The young man who thus made his bow to the British public was born at Landport February 7, 1812. His baptismal name was Charles John Huffham Dickens. His father, a clerk in the navy pay office, was employed during most of Charles's youth at Chatham, and here the boy grew in surroundings composed of soldiers, sailors, Jews, chalk, shrimps, offices, and dock-yard men. A wise schoolmaster, Mr. William Giles, soon discovered his talents and encouraged him to use them, so that, as Dickens himself said, he was a writer when a mere baby, an actor always. Before he was nine he had managed private theatricals, written a tragedy, and read several books of travel, “The Arabian Nights," the English essayists, Mrs. Inchbald's collection of farces, and the novels of Fielding, Smollett, Cervantes, and LeSage. In 1821 misfortune overtook the elder Dickens, who, though honorable and kindly, was a trifle easy-going and may in some other respects have furnished hints for the portrait of Mr. Micawber in “David Copperfield.” At all events he lost his job, allowed his son's education to take care of itself, and soon found himself in jail for debt. Charles in consequence underwent the series of humiliating experiences which he described, twenty-five years later, in those wonderful early chapters of “David Copperfield ” with which every American child is of course familiar. His father's release from prison enabled him to put Charles at a school where the head master, like Mr. Creakle, knew nothing, and the usher, like Mr. Mell, knew everything. From this institution he passed after two or three years of work and play to a clerkship in a law office, where he picked up a sufficient knowledge of legal technicalities and lawyers to satirize both with intelligence and severity. At seventeen he determined to become a newspaper reporter and accordingly set himself to learn the ponderous shorthand of those days, a task in which he found himself seriously handicapped by the lack of a copious vocabulary, which is a possession that can be acquired only by much reading. Strength of will and a determination if he did a thing at all to do it thoroughly enabled him ultimately to overcome both obstacles; in 1831 he obtained employment as a parliamentary reporter; in 1834 he became a reporter on the “Morning Chronicle"; in performing the duties of that fascinating job he was upset in almost every description of vehicle known in England; and when in 1836 his labors as a reporter came to an end he was held to have no equal in the gallery of Parliament.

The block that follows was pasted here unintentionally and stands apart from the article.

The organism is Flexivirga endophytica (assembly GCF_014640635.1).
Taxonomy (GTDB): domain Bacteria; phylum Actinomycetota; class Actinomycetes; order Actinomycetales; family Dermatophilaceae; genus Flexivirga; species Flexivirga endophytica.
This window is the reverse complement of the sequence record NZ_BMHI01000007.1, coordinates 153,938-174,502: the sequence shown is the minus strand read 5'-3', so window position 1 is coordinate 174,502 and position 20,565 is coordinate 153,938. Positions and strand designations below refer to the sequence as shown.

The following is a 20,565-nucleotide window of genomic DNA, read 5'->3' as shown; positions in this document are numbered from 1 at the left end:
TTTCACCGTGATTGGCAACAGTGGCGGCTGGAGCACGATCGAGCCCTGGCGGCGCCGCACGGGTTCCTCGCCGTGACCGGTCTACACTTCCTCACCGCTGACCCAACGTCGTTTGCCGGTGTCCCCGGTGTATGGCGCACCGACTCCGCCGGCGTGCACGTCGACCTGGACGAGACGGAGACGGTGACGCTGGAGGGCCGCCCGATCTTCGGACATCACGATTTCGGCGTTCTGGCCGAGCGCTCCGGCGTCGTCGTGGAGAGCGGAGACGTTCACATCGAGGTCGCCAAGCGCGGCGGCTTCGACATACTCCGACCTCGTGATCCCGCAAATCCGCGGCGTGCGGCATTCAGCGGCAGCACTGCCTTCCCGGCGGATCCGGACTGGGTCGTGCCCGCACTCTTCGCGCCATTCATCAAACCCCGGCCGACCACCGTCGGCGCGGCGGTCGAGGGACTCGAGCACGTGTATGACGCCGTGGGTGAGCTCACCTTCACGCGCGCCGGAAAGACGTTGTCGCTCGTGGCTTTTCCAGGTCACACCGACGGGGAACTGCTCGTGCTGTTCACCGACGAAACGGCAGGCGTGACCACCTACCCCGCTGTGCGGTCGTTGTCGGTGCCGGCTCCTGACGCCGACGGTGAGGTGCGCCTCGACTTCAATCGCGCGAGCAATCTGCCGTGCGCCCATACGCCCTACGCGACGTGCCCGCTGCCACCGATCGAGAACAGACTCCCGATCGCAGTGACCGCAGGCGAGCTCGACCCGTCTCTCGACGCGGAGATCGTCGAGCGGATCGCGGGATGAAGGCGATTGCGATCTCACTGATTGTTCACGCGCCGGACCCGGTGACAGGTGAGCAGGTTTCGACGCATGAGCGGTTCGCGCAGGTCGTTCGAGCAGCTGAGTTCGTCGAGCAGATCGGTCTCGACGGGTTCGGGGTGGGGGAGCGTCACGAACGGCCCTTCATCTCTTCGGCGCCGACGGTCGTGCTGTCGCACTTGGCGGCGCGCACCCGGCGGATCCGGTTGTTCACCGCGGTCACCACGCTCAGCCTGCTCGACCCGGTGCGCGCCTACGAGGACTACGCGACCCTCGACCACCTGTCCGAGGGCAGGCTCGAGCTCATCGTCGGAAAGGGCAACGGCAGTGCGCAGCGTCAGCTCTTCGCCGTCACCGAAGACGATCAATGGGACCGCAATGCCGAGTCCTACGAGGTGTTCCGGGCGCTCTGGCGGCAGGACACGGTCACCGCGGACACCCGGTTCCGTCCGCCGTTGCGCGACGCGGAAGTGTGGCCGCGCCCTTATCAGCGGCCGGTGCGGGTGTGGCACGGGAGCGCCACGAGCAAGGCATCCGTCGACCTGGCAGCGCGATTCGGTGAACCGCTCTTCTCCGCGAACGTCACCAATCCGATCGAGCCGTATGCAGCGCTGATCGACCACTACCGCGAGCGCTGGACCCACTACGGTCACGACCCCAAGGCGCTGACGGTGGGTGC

The latter event was caused by the fact that, in 1833, Dickens had dropped into the letter-box of “ The Monthly Magazine " a paper called “ A Dinner at Poplar Walk.” It had succeeded and had been followed by others; these had been collected into two volumes; and for the copyright he had received 150 pounds, which was an unlucky bargain, as he soon repurchased it for more than thirteen times that sum. This advance in price was due to the extraordinary success of “ The Pickwick Papers,” the first number of which appeared March 31, 1836.
The popularity of " Pickwick” became and remained so great that Dr. Arnold of Rugby was seriously alarmed lest it corrupt the morals of his pupils. Twenty years later young men at Oxford talked nothing but Pickwick and the wittiest of undergraduates set the world at large an examination in “Pickwick," which is only less fascinating and famous than the book itself. To-day it seems to retain its hold